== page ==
Page 103 - South Mississippi Living - December, 2022
P. 103

December 2022 | 103
Without warning, a tiny screeching object exploded from beneath a grass clump almost at the hunter’s feet who didn’t know whether to shoot in
self-defense, run or hit the ground.
Such a startling event typically defines a sportsman’s first encounter with a flushing snipe.
Many people heard of “snipe hunting” as a joke. Pranksters convince a
dim-witted or gullible outdoorsmen, usually with the aid of copious amounts of adult refreshments, to visit a remote area at
night to catch snipe. The tricksters tell the neophyte “sportsman” to hold a sack while making humiliating sounds to call snipe. The perpetrators promise to beat the bushes to flush snipe so that their hunting partner can catch the creatures with the sack. Instead, the pranksters drive off, leaving
the poor fool stranded and quite literally holding the bag.
Because of the old joke, many people refuse to believe that such a thing as a snipe actually exists. Real snipe hunting, for an actual live game bird, looks nothing like
the “snipe hunting” of legend, fortunately! Among the most challenging birds to
shoot in the air, incredibly swift snipe can test even the most skilled shooters. Flying erratically, diminutive snipe seemingly anticipate shots and miraculously dodge the pellets in midair.
“People think it’s a joke when we say we’re going snipe hunting, but anyone who has ever hunted them knows they need to bring their A-game,” quipped Casey Ward, a snipe hunter.
In fact, the military term “sniper” originated with British sportsmen hunting snipe in the 19th century. Only the
best shots could consistently hit these unpredictable speedsters with the firearms of that time. Consequently, shooters skilled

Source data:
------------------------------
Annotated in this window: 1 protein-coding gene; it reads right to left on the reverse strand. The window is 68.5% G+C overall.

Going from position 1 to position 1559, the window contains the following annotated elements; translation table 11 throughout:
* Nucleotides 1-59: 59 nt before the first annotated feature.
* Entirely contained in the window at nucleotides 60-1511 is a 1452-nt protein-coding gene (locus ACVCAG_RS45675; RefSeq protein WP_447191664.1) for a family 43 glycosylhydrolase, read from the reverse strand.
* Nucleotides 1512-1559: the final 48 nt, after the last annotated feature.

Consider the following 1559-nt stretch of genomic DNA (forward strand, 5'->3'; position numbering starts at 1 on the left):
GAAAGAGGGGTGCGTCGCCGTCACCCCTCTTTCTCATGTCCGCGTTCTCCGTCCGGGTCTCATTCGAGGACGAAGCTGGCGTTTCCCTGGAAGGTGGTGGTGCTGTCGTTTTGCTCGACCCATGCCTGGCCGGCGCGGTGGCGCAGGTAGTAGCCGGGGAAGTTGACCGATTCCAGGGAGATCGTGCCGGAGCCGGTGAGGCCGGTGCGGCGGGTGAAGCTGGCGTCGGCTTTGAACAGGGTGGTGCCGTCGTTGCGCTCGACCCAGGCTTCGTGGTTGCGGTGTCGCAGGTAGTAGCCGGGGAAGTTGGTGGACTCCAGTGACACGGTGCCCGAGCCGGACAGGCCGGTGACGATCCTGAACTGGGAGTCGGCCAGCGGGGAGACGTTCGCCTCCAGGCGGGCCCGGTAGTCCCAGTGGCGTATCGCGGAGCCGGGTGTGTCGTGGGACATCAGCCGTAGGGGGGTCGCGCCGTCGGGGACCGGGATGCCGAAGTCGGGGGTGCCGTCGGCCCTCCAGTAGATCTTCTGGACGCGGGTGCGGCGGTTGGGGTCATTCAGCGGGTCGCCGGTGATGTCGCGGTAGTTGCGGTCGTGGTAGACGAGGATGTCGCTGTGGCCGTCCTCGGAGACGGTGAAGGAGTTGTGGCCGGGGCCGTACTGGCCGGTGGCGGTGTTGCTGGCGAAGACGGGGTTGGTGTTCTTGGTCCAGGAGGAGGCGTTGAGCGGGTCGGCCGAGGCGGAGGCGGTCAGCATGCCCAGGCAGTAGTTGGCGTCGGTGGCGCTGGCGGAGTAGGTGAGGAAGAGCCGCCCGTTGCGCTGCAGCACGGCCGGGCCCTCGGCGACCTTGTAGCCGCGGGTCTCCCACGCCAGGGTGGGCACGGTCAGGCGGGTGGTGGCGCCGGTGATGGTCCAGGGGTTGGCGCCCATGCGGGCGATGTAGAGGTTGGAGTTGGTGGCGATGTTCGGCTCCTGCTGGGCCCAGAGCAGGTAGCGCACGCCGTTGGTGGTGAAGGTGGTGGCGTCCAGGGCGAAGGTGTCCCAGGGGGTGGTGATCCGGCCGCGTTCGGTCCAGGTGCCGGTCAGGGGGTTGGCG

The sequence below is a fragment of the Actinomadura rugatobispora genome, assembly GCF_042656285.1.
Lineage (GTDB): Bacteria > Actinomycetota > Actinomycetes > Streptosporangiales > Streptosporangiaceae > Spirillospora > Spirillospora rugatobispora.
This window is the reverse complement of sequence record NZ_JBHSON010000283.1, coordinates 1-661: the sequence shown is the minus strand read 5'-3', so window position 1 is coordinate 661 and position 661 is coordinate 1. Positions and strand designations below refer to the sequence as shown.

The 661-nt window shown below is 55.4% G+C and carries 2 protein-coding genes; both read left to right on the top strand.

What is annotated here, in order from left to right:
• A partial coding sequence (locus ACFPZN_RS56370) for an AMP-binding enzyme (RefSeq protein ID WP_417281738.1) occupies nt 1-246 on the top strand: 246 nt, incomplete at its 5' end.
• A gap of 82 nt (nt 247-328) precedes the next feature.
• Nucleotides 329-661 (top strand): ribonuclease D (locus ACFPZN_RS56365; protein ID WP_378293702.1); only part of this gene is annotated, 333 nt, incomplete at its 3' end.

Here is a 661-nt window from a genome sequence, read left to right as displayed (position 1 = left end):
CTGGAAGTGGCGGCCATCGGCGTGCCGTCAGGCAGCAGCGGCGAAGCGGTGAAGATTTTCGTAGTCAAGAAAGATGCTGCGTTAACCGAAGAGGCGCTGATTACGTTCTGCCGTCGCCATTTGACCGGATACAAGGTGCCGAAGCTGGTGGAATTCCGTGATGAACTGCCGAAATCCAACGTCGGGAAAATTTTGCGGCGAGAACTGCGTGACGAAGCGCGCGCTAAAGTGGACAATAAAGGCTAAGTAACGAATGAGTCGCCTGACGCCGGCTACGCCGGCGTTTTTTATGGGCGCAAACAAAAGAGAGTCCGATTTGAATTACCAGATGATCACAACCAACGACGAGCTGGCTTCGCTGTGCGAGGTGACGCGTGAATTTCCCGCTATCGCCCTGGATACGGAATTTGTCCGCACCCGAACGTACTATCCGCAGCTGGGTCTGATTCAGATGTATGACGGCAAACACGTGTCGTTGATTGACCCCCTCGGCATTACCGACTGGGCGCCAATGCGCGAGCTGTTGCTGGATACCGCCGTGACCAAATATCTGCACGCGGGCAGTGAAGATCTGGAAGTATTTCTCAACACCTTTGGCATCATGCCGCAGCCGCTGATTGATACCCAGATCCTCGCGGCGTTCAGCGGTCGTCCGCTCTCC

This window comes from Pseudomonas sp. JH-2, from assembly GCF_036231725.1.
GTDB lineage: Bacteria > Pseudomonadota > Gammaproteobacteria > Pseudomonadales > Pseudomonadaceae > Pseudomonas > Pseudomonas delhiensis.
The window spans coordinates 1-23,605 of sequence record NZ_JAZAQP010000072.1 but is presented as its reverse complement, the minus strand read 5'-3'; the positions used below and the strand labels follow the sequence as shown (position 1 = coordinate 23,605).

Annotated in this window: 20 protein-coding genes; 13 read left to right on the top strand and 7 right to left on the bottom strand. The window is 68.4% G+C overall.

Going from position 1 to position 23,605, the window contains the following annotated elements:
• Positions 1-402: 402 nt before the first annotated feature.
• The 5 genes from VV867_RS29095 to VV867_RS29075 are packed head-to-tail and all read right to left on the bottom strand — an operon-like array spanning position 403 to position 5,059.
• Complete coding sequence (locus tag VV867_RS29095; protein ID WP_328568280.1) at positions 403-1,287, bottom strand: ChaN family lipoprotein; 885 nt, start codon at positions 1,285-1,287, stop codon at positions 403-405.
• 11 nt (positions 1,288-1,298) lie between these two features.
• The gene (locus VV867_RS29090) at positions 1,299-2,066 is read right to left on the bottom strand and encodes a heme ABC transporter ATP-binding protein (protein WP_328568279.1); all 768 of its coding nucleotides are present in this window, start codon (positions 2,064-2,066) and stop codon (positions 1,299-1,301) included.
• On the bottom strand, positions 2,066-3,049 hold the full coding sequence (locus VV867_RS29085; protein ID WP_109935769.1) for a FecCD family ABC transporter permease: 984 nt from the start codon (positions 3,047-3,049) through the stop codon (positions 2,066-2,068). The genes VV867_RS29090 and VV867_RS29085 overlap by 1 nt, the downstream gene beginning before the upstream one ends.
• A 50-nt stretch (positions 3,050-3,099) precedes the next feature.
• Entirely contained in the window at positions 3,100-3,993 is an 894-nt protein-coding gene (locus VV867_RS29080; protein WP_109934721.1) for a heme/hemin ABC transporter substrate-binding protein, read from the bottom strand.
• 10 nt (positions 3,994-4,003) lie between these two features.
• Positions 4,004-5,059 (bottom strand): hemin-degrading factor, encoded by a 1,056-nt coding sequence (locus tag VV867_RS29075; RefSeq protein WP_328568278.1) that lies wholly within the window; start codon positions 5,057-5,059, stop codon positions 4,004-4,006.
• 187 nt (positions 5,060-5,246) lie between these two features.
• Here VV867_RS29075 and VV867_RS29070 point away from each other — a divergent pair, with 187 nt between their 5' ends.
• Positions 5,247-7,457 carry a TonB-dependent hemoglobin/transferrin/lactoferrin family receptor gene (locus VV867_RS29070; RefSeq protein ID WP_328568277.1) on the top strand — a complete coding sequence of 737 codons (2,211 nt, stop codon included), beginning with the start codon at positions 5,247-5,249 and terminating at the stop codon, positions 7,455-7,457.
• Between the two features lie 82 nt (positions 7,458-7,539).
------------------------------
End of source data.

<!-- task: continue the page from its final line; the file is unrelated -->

enough to reliably down the little winged rockets earned the moniker “snipers.” The appellation stuck and describes an expert marksman today.
A member of the sandpiper family, snipe sport relatively long, thin wings, short tails and long probing bills with mottled grayish- brown plumage flecked in black and white. They use their long flexible bills to probe mud for food. Snipe love to devour worms, but they also eat insects, snails, grubs, small crustaceans, other invertebrates and some seeds.
People might flush snipe anywhere they find mushy soil so the birds can probe for their food. Snipe prefer open country, such as the freshwater marshes in the Pearl or Pascagoula River deltas. Snipe also thrive
in wet cow pastures, damp crop fields and spongy river, pond or lake shorelines. Their coloration provides excellent camouflage for hiding in grass clumps. A severe cold front might push thousands of migrants farther south overnight. A hard rain can create a snipe haven quickly.
Most people simply walk up to snipe, but good flushing dogs could help if they stay close to the hunters. Spread out through
a field or marsh at a safe distance and
walk through the grass. Tiny feathered firecrackers frequently freeze in cover, flushing only at the last second. As startled snipe flush, they screech with distinctive, yet indescribable raspy calls that no bird hunter would ever forget.
Mississippi sportsmen can hunt snipe through February 28, 2023, with a limit of eight per day, but few hunters intentionally pursue these birds. Sportsmen who find
a good population might quickly become addicted after one exhilarating hunt. Just bring plenty of ammunition and don’t get left holding the bag!

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